Posted by gfx
on September 21, 2005 at 3:10 AM PDT
Better late than never, here is the first installment of the Synth Week. If you like cool features and crappy drawings, click the link!
Chase Away Those Fierce Nightmares
In Tiger and early Mustang builds, Synth falls short providing a versatile, efficient and easy to use way to load a theme. Only one method is offered to load a Synth theme, the mischievous
SynthLookAndFeel.load(). Albeit easy to use, this method suffers from critical limitations.
When your program invokes it, two parameters must be specified: an input stream containing the XML theme and a
Class used to resolve resources path. If the theme declares using the picture â€œimages/button_pressed.pngâ€, the path to the PNG file will be constructed from the
.class file of the specificed Class. For instance, here is how you would load a Synth theme from within the jar containing your application:
This snippet fits very well in most applications, those in which Synth themes are embedded. Unfortunately this method implies that you must ship a
.class file with your theme, even if no Java code is required. Even worse, it is very difficult to let the users load a new theme from an arbitrary location, especially a directory or a compressed archive. I am sure many developers have been flummoxed by the uncanny experience of attempting to load a theme from a directory.
Fig. 1. A pissed developer.
Mustang beta will hopefully chase away your worst nightmares; at least if you are insane enough to dream of cunning and bad tempered Synth look and feels. Whether you don't sleep at night or you just want to know more about Synth, behold the new
load() method, capable of fetching a Synth theme from an URL:
public void load(URL url) throws ParseException, IOException
Thus Freed from the Darkness, You Shall Prevail
But a greater peril lies ahead! To achieve your journey you will need to tame an ancient beast, the
URL class. Silently lurking in its den, the
java.net package, this class seems so old and simple that even the frailest insane elderly should be able to bend it to his will. Alas! Those ancient creatures are astute and disingenuous and they will lure you into a trap of great complexity.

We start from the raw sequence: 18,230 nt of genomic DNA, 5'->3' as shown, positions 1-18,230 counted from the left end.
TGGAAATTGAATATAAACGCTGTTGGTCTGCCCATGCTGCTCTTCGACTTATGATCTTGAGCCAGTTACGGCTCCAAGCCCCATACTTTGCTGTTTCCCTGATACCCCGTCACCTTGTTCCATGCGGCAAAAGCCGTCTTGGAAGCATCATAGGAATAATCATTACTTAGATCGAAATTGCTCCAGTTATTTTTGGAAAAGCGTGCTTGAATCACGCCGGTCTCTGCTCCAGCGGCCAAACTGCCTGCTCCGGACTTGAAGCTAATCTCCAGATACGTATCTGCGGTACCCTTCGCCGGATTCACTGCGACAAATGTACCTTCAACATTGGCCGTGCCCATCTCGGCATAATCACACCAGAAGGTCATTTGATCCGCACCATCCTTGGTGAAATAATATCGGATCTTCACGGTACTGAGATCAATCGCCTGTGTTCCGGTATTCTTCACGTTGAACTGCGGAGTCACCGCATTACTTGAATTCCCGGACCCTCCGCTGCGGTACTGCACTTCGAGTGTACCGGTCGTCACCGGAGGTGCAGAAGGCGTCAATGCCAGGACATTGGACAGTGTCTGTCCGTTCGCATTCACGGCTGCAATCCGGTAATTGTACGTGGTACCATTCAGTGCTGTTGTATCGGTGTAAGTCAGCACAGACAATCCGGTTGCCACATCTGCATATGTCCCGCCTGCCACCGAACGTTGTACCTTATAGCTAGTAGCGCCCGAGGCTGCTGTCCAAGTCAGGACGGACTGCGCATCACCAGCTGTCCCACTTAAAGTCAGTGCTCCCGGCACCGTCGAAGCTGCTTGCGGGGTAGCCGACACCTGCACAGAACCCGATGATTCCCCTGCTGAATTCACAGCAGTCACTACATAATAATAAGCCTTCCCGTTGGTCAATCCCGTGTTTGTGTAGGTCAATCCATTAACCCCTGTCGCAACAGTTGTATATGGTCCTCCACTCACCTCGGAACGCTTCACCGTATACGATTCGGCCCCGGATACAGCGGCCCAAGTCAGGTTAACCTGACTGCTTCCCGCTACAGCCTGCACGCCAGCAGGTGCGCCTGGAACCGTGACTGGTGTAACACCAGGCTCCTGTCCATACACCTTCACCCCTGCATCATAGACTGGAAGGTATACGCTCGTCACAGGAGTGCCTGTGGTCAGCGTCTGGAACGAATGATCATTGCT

Fig. 2. A developer approaching the dreaded deadline.
With the addition of this single new method you can now load Synth themes from pretty much anywhere. At one condition, you must know how to use URL in Java. Here is a short list of possible locations for your themes:
- A local file ;
- Files scattered on an HTTP server ;
- A local jar file ;
- A jar file on an HTTP server ;
- A servlet.
Possibilities are endless and they all prove to be very interesting. You can for instance imagine a servlet dynamically generating Synth files and resources. Whenever you load a theme from a URL, Synth will find the required resources by generating paths relative to the base URL you specify. Actually, Synth doesn't do much of the work here, thanks to the mighty
URL class. Most of the aforementioned examples are easy to implement. The following code snippet shows for instance how to load a theme from a local file:
SynthLookAndFeel laf = new SynthLookAndFeel();
Loading the same look and feel from an HTTP server, or a servlet for that matter, is exactly as easy:
I stressed the fact the
URL class can be difficult to use and it was for a good reason: now try, all by yourself, to find the URL required to load a Synth theme from a jar... Even if a majority of people reading this blog might now the answer, I'm pretty sure some of you are bemused. Don't panic and read the following snippet:
The â€œjar:â€ protocol can be used to access a specific file within a jar. Thus, the first part of the URL is another URL, pointing to the jar file itself, and the second part, beginning with an exclamation mark, is a path to the requested file. In this example we tell Synth to load the file â€œsynth.xmlâ€ in the jar â€œsynth-laf.jarâ€. If you look closely at the file path, you'll notice it's an absolute path. You must not forget the leading slash or you might encounter a cryptic exception. Don't worry about the paths specified in the XML file itself as you can use relative and absolute paths.
Even tough the latest example uses a local jar file this is not the only kind of location you can reach. Remember the first part of a â€œjar:â€ location is a full URL. That means you can write this to load the theme from a jar delivered by an HTTP server:
This is Your New Power, Use it Wisely
load() method as little, if none, drawbacks at this time. They also open a whole new range of possibilities for Synth. If your application is not WebStart enabled you can distribute the look and feel across the network and change it very easily without redeploying anything.
Default protocols in Java SE should prove to be enough for most applications. Nevertheless, if you need to support an exotic protocol or if you need to create your very own (what about â€œdb:â€ to load from a database or â€œkde:â€ to generate a look and feel from a KDE theme) do not forget you can plug your own protocol handlers in the JDK. I won't enter in the details here but you basically need to create a new
URLStreamHandler and alter the
"java.protocol.handler.pkgs" system property to prepend or append the package containing your handlers.
This new feature will be available in Mustang b53 and is brought to you by bug fix #5056424 .